An impressive landscape with dramatically eroded plateaus and sand that reaches their peaks, looks more like a Martian than an earthy landscape. As Marie informed me, Jamal has the best camping in Terjit. Of course, there are not many more accommodation options around. I walk on a sandy path, I reach the camp and rest the backpack in the spacious tent.
Chinguetti is a ksar, that is, a fortified village and a medieval trade center.
Founded in the 13th century as a trade route post in the Sahara and a stations for pilgrimages to Mecca, this small town continues to attract visitors who admire its unique architecture, landscape and ancient libraries. High dunes start at the town limits which is threatened by desert expansion.
The city is divided in two by a sandy, dry stream (wadi). The architecture of the Sahara is characterized by houses made of stone and mud bricks, with roofs of wooden beams and foliage of palm trees. Many of the older houses had handmade doors cut from huge acacias, which have long since disappeared from the surrounding area. Many homes also have interior patios.
Notable buildings in the city are the Mosque with the square minaret decorated with five ostrich eggs at the top and a tall aqueduct tower. Chinguetti’s Old Quarter has five major libraries of manuscripts and Quranic books, many dating back to the Middle Ages.
I arrive at a settlement that is in oblivion under the hot sun. There is almost nothing in Choum. No accommodation, no restaurant. There are barely two grocery stores to buy water. The railways cross the edge of the city and after a few meters is supposed to be the country of Sahrawi, an unrecognized state, disputed territory with Morocco. There is no border post but I have read that the area is mined.
THE DESERT TRAIN
(The iron ore train)
It is the longest train in the world, with a length of up to 3 kms. It has been operating since 1963, (with some interruptions due to wars in the region) and transports iron ore from the Zouerat deposits in the Sahara Desert to the port of Nouadhibou in the Atlantic, on a 700km route along the Western Sahara border.
The train has become a travel attraction, with passengers unofficially riding on wagons loaded with mineral. Some consider it as a life experience, a personal achievement or the main reason for visiting the country.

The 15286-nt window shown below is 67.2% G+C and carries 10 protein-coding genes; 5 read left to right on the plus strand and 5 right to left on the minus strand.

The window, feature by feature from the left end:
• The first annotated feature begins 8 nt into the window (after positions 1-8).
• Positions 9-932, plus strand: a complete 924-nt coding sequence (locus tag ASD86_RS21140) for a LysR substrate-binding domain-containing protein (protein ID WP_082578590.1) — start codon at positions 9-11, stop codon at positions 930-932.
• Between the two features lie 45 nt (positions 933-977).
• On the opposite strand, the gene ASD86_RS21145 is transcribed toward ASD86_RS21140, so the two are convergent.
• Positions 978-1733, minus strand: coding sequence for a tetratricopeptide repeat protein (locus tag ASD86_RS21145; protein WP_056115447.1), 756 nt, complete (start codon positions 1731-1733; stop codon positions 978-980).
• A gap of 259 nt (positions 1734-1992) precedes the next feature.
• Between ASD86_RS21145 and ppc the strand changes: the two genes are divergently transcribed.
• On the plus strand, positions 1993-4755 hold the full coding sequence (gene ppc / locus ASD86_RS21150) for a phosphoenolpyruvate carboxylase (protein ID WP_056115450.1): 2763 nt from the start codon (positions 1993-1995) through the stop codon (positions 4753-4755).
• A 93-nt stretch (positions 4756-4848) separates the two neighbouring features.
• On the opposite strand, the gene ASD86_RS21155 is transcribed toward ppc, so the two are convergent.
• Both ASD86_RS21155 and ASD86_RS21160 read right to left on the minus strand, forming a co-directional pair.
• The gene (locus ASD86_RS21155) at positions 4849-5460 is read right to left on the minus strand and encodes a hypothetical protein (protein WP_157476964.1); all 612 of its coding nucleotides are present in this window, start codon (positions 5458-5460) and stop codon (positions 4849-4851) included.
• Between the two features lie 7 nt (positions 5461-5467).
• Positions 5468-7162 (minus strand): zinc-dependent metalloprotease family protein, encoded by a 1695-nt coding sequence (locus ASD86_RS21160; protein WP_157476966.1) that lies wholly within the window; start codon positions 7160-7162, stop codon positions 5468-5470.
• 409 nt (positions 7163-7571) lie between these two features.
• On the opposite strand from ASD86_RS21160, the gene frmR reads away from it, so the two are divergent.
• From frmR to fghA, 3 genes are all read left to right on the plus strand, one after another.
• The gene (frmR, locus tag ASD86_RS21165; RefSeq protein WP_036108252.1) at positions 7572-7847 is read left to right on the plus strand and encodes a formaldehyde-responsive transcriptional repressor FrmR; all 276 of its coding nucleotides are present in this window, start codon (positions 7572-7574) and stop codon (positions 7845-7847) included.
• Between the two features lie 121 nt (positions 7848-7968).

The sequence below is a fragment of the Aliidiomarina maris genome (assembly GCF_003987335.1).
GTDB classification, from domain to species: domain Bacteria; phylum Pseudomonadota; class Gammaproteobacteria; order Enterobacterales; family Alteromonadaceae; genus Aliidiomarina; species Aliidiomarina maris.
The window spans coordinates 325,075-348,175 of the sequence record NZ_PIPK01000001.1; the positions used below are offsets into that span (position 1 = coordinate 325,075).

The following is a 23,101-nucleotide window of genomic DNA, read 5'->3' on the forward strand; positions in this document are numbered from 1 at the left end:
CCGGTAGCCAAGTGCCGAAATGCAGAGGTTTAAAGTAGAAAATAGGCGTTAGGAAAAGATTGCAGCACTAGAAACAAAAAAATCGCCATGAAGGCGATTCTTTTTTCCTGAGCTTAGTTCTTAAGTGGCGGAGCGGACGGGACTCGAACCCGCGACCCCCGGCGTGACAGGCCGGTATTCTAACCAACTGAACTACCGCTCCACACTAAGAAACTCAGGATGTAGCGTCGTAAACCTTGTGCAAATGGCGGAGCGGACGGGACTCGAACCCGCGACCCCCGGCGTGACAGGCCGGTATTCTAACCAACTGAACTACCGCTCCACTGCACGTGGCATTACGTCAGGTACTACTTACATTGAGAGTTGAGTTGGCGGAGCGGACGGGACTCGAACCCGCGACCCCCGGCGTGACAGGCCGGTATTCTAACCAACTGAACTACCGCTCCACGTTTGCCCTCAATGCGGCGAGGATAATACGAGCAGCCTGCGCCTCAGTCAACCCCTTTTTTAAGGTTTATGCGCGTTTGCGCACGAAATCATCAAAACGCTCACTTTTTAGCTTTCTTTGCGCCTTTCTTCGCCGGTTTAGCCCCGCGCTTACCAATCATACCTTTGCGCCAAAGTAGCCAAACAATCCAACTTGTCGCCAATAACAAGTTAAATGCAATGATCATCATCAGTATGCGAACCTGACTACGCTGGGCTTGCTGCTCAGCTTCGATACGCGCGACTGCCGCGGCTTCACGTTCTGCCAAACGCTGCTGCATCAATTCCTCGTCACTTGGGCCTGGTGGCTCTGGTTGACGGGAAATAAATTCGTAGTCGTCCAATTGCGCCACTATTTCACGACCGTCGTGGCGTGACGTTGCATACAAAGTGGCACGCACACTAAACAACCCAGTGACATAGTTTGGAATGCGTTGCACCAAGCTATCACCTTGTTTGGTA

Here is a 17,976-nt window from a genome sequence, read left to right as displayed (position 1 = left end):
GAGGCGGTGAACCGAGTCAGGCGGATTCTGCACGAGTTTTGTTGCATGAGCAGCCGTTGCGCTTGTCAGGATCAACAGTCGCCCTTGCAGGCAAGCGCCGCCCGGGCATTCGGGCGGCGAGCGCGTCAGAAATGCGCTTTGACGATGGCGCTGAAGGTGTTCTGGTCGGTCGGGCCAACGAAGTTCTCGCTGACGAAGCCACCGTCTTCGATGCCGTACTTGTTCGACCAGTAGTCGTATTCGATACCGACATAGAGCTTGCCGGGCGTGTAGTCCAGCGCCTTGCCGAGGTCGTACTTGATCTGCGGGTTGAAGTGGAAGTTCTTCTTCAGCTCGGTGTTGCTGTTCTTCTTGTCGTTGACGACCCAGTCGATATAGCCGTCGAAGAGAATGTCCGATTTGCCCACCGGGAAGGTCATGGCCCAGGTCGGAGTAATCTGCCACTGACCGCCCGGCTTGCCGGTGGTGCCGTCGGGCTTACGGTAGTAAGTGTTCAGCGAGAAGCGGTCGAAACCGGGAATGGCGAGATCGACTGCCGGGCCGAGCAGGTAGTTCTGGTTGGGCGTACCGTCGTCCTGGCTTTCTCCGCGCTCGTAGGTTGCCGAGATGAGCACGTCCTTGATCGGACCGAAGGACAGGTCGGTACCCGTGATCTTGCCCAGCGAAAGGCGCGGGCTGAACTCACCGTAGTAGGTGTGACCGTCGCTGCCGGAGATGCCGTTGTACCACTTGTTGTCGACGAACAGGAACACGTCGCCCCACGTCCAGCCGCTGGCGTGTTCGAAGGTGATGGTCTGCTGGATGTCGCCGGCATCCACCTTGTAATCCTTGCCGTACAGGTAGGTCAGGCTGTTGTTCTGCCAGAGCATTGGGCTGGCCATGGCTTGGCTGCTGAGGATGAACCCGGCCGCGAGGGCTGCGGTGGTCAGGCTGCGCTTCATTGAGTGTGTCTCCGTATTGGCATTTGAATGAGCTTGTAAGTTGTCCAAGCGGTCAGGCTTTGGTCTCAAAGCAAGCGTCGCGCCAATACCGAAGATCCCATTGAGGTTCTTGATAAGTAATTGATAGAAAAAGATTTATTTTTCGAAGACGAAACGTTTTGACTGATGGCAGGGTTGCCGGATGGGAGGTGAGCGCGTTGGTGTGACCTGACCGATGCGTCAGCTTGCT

Personally, I consider it a somewhat overrated goal, there are definitely many more unforgettable experiences for an experienced traveler.
But it is definitely a very fun, free and relatively practical way to get to this point where there is no shorter road connection.
The 12-hour distance from the village of Choum (or alternatively 16 hours from Zouerate) to Nouadhibou is mostly under a sky with diamond stars, while at the end of the route the sunrise in the desert is unforgettable. The night is cold on the wagon and you’ll need blanket, sleeping bag and more heavy clothing compared to the daytime temperatures in Africa. But the most important element that affects the comfort of the trip is the intense ore dust that is carried away by wind and covers you with a black layer. A face mask is necessary, the traditional turban becomes useful and for eye protection you need bike or ski glasses.
Nouadhibou is the second largest city in Mauritania and serves as an important trade and fishing center. It is located on a 65 km long peninsula called Ras Nouadhibou or Cap Blanc, half of which belongs to Morocco. As a result, Nouadhibou is located on the border between Mauritania and Western Sahara (Morocco).
Mauritania is an impressive country with extremely friendly people that left me with beautiful memories. The deserted isolation of the place makes it ideal for solitary travel and inner meditation. The time I had available seemed to me enough, if I had more I do not think I would find many more points of interest. Maybe just some small villages in the south, on the river Senegal, which I can explore on a future trip to that country.